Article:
Proper snow removal
Child removing snow with a shovel

With our unpredictable Canadian winters, getting into a proper routine with snow removal can be tricky. Some days it’s heavy snowfall, followed by mild weather or freezing rain… or even more heavy snowfall.

When is the right time to shovel? What does this mean in terms of safety and liability for your property? We’ll explain why proper snow removal matters and share some tips to make it easier.

Snow removal tips and tricks

  • You’d be surprised how much having a snow-removal plan specific to your property will help. Map out where it’s best to dump excess snow (for larger properties especially) while being mindful of your surroundings. Think about garbage and recycling pick-up, or if you have to park multiple cars in the driveway. Keep your neighbours happy by not pushing your snow across the road onto their property.
  • Don’t miss the snow on your roof! Wet snow weighs about six times as much as dry snow and there’s a risk of structural damage if snow piles up too high. The best way to deal with excess snow on your roof is with a roof rake or a shovel. Position yourself a safe distance from where the snow will land – keep in mind where cars are parked and walkways. To avoid damaging your shingles, aim to leave 10-15 centimetres of snow on the roof. Read more about how much snow your roof can hold.
  • To avoid making your job harder, it’s best to deal with snow as soon as possible. If you leave it for too long, it could melt and re-freeze as a layer of ice, turning your driveway into a skating rink.

Tip: Bend at the knees, lift with your legs, and try to avoid twisting too much.

  • We can’t have you sitting out of winter activities with a sore back so always ensure you are properly lifting and shoveling snow. Bend at the knees, lift with your legs, and try to avoid twisting too much (your feet should be facing the direction you throw the snow in). Not only can wet snow be heavy, but constantly lifting and twisting your back can take a toll on your body – so take care of you first.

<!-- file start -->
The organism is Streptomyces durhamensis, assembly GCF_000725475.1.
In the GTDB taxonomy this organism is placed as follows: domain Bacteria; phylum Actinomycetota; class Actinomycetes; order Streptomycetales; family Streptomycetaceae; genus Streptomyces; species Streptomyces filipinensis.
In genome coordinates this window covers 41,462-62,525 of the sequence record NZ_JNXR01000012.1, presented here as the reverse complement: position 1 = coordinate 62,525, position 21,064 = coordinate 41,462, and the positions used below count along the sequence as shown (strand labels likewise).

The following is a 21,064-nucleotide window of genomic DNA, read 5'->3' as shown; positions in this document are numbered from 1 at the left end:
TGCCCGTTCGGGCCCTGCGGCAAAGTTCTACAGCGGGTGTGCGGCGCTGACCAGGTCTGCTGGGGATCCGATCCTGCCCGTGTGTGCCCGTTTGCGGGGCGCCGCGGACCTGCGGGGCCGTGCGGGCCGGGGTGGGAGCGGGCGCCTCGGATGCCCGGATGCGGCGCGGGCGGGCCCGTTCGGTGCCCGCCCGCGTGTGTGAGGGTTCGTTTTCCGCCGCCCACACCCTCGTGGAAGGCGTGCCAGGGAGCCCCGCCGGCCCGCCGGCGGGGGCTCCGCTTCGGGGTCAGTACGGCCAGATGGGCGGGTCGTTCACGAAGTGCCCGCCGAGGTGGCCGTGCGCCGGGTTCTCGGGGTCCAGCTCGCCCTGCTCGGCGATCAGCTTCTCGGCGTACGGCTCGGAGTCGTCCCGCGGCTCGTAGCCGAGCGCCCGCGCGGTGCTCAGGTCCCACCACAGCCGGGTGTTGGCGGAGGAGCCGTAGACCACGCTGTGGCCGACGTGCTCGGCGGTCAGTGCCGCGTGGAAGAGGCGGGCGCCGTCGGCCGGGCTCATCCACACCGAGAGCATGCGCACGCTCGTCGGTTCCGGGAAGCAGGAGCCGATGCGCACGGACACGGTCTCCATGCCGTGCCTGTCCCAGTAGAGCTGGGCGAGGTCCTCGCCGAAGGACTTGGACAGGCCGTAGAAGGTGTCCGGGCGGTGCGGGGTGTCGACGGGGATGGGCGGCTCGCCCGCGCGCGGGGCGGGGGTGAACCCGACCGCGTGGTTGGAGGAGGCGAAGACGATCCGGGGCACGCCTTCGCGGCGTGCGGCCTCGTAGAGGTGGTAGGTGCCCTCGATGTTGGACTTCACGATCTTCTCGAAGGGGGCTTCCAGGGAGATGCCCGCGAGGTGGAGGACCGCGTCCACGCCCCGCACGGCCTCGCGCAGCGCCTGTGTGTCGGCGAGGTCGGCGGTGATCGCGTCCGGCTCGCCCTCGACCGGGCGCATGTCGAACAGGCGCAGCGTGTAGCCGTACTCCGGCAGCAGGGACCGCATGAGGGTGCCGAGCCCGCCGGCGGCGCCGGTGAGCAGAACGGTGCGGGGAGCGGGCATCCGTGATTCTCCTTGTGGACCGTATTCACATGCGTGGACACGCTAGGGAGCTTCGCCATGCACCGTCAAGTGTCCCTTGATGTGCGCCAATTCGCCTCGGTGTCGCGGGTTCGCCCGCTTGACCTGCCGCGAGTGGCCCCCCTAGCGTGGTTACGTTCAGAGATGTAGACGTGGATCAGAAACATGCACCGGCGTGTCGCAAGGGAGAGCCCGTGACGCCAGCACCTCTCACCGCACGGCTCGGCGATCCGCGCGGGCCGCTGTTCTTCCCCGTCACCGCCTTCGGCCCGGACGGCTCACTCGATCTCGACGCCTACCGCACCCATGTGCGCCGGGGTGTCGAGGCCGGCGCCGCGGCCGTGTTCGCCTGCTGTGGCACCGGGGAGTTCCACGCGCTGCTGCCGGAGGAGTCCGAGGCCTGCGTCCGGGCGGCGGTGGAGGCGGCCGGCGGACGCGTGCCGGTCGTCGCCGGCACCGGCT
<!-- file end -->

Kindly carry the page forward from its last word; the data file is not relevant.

• Bonus tip: If you find the snow is heavy and sticky (as in, it’s not sliding off of the shovel) try using something like vegetable oil or WD40 to coat the shovel. This should save you from shaking excess snow off in between shovels and save you some time.
  • Once you’ve cleared your driveway and any walkways, salting your property will help with melting any built-up ice underneath the snow. Apply a thin, even layer to icy areas, and always wear gloves!

Snow removal equipment and tools

Before you start throwing down any salt or sand, make sure you’ve cleared most of the snow away with a shovel first before using about a handful of salt per square meter. Remember, salt should only be used on icy areas and isn't needed everywhere.

There are different types of salt that work better for different situations. Excess salt is bad for the environment and can burn the roots of plants. If you have a pet or want to protect your gardens, there are safer, milder options to melt ice. Depending on how cold it gets in your area, there are also “heavy duty” options. If you’re using salt for traction only, consider using sand or kitty litter as a safer option.

Ergonomic shovels
If shoveling sometimes causes discomfort, look for ergonomic shovels. They are specifically designed to help keep your body in alignment and reduce pressure on your joints by evenly distributing the weight of the snow.

Are they worth the investment? Again, this depends on your property and how much snow the area you live in receives. We’d recommend an electric snowblower if you have a smaller property and easy access to an outdoor electrical plug. They’re perfect for clearing up to 30cm of snow and easily fit onto areas like decks or walkways. Otherwise, a gas snowblower is best if you have a larger property and receive more than 30-35cm of snow.

Snow removal service
If you have a longer driveway, or just want the job done faster, consider hiring a snow removal service. Some municipalities offer snow removal for seniors, physically disabled and for those who require financial assistance. If you’ll be away from your home for any period of time (hello vacation!), this also might be the best way to maintain your property in your absence.

Snow removal and liability
Maintaining your property is crucial in the wintertime, not only for convenience, but for safety as well. Even if you’ve taken all the steps above, accidents still happen – which is why your home insurance policy is there to protect you. Your home insurance policy will cover you for liability in case someone hurts themselves on your property due to poor maintenance.

Protect your home and the things you love most.